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Wood questions....

johnrezzjohnrezz Posts: 116
edited 3:39PM in EggHead Forum
Does anyone ever use standard fire wood in the egg. I have a ton of cherry that I am burning in my fireplace. I understand that lighting lump is easier and is the only way to go for long slow cooks but for fireing pizza or grilling at high temp, why not just use wood??? if it works in a pizza oven...

another question on wood, I see that alot of people toss chips into the fire right when they put food on. dont you get that rancid taste if you dont let the wood burn for a little bit first? This summer I made a butt after I pull them i toss them in the sauce and put it back on to cook in the good stuff (E. Carolina style) I tossed some chips in and it came out tasting bad. I tend to smell the smoke coming out of my egg before I put anything in. If it smells good I put it in but it always smells bad for the first 25 min or so.....

I do alot of cooking on my egg and was just looking to try some new techniques and was curious what others do, plus lump is pretty damn pricey where I live.....

Comments

  • FiretruckFiretruck Posts: 2,678
    John,
    First I'm no expert on cooking with wood, but I would think that to do that you would need the wood to be extremely dry. less than 10% moisture and cut into small chunks. Without and outside source for firing the wood, it seems to me that it would smoulder and go out.

    With regard to wood chips, I woud suggest using chunks instead. Just spread them out throughout the lump and they will burn slowly enough to keep the amount of smoke managable.
  • John,

    Couple of things about the egg and smoking wood. One is you need very little wood to get a good smoke flavour as compared to non ceramic smokers. Im my opinion you are right about letting the smoke burn clean with chunks or chips.
    As far as using straight wood, it has been discussed here but I don't think it works out well. Bubba Tim makes his own lump by getting a really good fire going with the raw wood and shutting the egg down. Never tried it myself but that is how lump is treated. Maybe he will chime in.

    Steve

    Steve 

    Caledon, ON

     

  • I put a good size lump or two( dry ) in and let the Egg get up to temp. them let it go for 30-40 minutes until all the heavy white smoke is gone. I look for a nice light bluish color before I throw on the cook of the day. Just my 2 cents, have a good day. B)
  • RipnemRipnem Posts: 5,511
    I'm am thinking about slow cooking some wood to dry it out. I wonder how dry I can get it in 30 hrs at 250* I will most likely have to get a device to measure the moisture content to know anything.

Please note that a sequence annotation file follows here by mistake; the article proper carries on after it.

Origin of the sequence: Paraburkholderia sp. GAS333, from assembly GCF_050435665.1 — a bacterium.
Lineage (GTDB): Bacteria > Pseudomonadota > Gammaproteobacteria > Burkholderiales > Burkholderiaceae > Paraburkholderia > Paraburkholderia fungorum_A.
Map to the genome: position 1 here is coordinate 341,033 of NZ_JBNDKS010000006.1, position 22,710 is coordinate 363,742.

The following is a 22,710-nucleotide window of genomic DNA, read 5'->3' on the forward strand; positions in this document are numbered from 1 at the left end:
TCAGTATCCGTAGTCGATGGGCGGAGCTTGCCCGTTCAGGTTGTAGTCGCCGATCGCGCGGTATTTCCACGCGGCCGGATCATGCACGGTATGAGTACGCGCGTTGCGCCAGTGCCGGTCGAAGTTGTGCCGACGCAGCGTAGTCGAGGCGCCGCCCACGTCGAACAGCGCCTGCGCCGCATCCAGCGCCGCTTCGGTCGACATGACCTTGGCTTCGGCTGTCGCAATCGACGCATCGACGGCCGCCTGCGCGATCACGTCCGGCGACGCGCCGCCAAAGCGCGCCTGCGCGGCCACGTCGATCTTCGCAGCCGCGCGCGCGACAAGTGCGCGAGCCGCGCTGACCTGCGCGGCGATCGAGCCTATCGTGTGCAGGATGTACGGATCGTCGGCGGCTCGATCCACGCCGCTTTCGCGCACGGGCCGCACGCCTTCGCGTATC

Just wondering if anyone has any kiln wood drying knowledge.
  • SkySawSkySaw Posts: 634
    Lump is great for barbecue because it has already had many of the volatile organic compounds burned off. THis means that it can be burned inefficiently (choked) without releasing those vocs. Wood, however, needs to burn efficiently in order for those vocs to be burned rather than released in the smoke.

    I believe this is why stick-burners, or those off-set barbecues are built the way they are; the fire-box at the side controls the heat in the pit by the size of the fire rather than the amount of oxygen reaching the fire. A cooler pit is achieved by burning less wood, and heat is increased by adding more wood, for the most part.

    So, I think wood could work in an Egg provided that the temperature was maintained not through choking the fire, but by the number of sticks in the Egg. The problem with that is that it is not really easy to add more wood to an Egg with an indirect setup.

    This brings it all back to using lump, and getting the wood smoke flavour through chunks/chips.

    Mark
  • johnrezzjohnrezz Posts: 116
    Good points to all... I live in NW colorado at 7000 feet so having wood that is under 10% is common, Also I am a cabinet maker so I have moisture checkers. stuff on the side of the house is 6% right now......

    I would not consider smoking with real logs but I was thinking about doing stuff like pizza or anything you cook hot and fast around 600 degrees, I am comparing it to the wood fired ovens that run at 700 degrees.

    I do exactly I do use chunks about 2x2 or so, again I am a cabinet maker so there is never a shortage of hard wood drops......

    Funny thinig, I hear everyone talking about using Alder for smoking or plank cooking fish, I can not bring myself to use it since I work so much in it and am SICK of smelling it in the shop..... maybe I will get over it when the wood trend changes.

    One more thing...... has anyone used walnut? I do alot in it and wonder how it would taste, it smells great when you cut it, kind of sweet like chocolate....

    J
  • James MBJames MB Posts: 356
    I'd be wary of walnut, I seem to recall some discussion about it making people sick. You might want to check out the virtual weber bullet site or do a search on here.
    I guess you've been working in the walnut, sounds special. It makes me curious about what you make in alder, not sure we'd get big enough planks from the alder I'm familiar with.
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